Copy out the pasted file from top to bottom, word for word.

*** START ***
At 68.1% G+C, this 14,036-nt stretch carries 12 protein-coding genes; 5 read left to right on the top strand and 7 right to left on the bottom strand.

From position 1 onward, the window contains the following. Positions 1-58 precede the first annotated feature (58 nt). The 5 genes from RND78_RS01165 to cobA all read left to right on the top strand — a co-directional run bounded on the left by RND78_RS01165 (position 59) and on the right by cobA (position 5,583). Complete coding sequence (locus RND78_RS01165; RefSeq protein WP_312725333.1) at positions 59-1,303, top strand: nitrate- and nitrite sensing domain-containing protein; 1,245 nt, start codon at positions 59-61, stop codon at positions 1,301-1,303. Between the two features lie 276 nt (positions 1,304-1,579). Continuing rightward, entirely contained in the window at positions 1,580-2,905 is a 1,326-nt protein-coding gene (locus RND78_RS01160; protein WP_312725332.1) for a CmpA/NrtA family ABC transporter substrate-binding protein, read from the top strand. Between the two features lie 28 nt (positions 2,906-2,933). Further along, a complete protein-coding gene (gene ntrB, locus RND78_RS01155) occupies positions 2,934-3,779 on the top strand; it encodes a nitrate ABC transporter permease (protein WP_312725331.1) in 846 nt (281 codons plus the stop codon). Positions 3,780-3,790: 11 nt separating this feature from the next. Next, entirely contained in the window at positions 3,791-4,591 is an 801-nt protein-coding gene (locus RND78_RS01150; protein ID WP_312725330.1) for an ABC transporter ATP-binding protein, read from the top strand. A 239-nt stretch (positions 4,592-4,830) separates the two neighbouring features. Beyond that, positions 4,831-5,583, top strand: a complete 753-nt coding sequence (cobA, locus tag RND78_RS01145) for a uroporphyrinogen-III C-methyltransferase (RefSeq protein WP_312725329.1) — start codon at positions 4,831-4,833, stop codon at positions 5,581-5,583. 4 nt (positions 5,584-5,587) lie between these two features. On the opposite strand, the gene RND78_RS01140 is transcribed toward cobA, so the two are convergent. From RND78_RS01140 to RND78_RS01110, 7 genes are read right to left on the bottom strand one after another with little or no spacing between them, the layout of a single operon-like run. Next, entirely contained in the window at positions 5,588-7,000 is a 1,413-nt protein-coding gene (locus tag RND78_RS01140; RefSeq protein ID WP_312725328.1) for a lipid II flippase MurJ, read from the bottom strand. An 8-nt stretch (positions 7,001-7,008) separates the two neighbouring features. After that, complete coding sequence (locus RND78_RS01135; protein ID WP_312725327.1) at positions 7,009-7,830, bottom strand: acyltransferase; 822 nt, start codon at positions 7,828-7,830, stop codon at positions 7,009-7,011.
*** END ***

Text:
At 68.1% G+C, this 14,036-nt stretch carries 12 protein-coding genes; 5 read left to right on the top strand and 7 right to left on the bottom strand.

From position 1 onward, the window contains the following. Positions 1-58 precede the first annotated feature (58 nt). The 5 genes from RND78_RS01165 to cobA all read left to right on the top strand — a co-directional run bounded on the left by RND78_RS01165 (position 59) and on the right by cobA (position 5,583). Complete coding sequence (locus RND78_RS01165; RefSeq protein WP_312725333.1) at positions 59-1,303, top strand: nitrate- and nitrite sensing domain-containing protein; 1,245 nt, start codon at positions 59-61, stop codon at positions 1,301-1,303. Between the two features lie 276 nt (positions 1,304-1,579). Continuing rightward, entirely contained in the window at positions 1,580-2,905 is a 1,326-nt protein-coding gene (locus RND78_RS01160; protein WP_312725332.1) for a CmpA/NrtA family ABC transporter substrate-binding protein, read from the top strand. Between the two features lie 28 nt (positions 2,906-2,933). Further along, a complete protein-coding gene (gene ntrB, locus RND78_RS01155) occupies positions 2,934-3,779 on the top strand; it encodes a nitrate ABC transporter permease (protein WP_312725331.1) in 846 nt (281 codons plus the stop codon). Positions 3,780-3,790: 11 nt separating this feature from the next. Next, entirely contained in the window at positions 3,791-4,591 is an 801-nt protein-coding gene (locus RND78_RS01150; protein ID WP_312725330.1) for an ABC transporter ATP-binding protein, read from the top strand. A 239-nt stretch (positions 4,592-4,830) separates the two neighbouring features. Beyond that, positions 4,831-5,583, top strand: a complete 753-nt coding sequence (cobA, locus tag RND78_RS01145) for a uroporphyrinogen-III C-methyltransferase (RefSeq protein WP_312725329.1) — start codon at positions 4,831-4,833, stop codon at positions 5,581-5,583. 4 nt (positions 5,584-5,587) lie between these two features. On the opposite strand, the gene RND78_RS01140 is transcribed toward cobA, so the two are convergent. From RND78_RS01140 to RND78_RS01110, 7 genes are read right to left on the bottom strand one after another with little or no spacing between them, the layout of a single operon-like run. Next, entirely contained in the window at positions 5,588-7,000 is a 1,413-nt protein-coding gene (locus tag RND78_RS01140; RefSeq protein ID WP_312725328.1) for a lipid II flippase MurJ, read from the bottom strand. An 8-nt stretch (positions 7,001-7,008) separates the two neighbouring features. After that, complete coding sequence (locus RND78_RS01135; protein ID WP_312725327.1) at positions 7,009-7,830, bottom strand: acyltransferase; 822 nt, start codon at positions 7,828-7,830, stop codon at positions 7,009-7,011.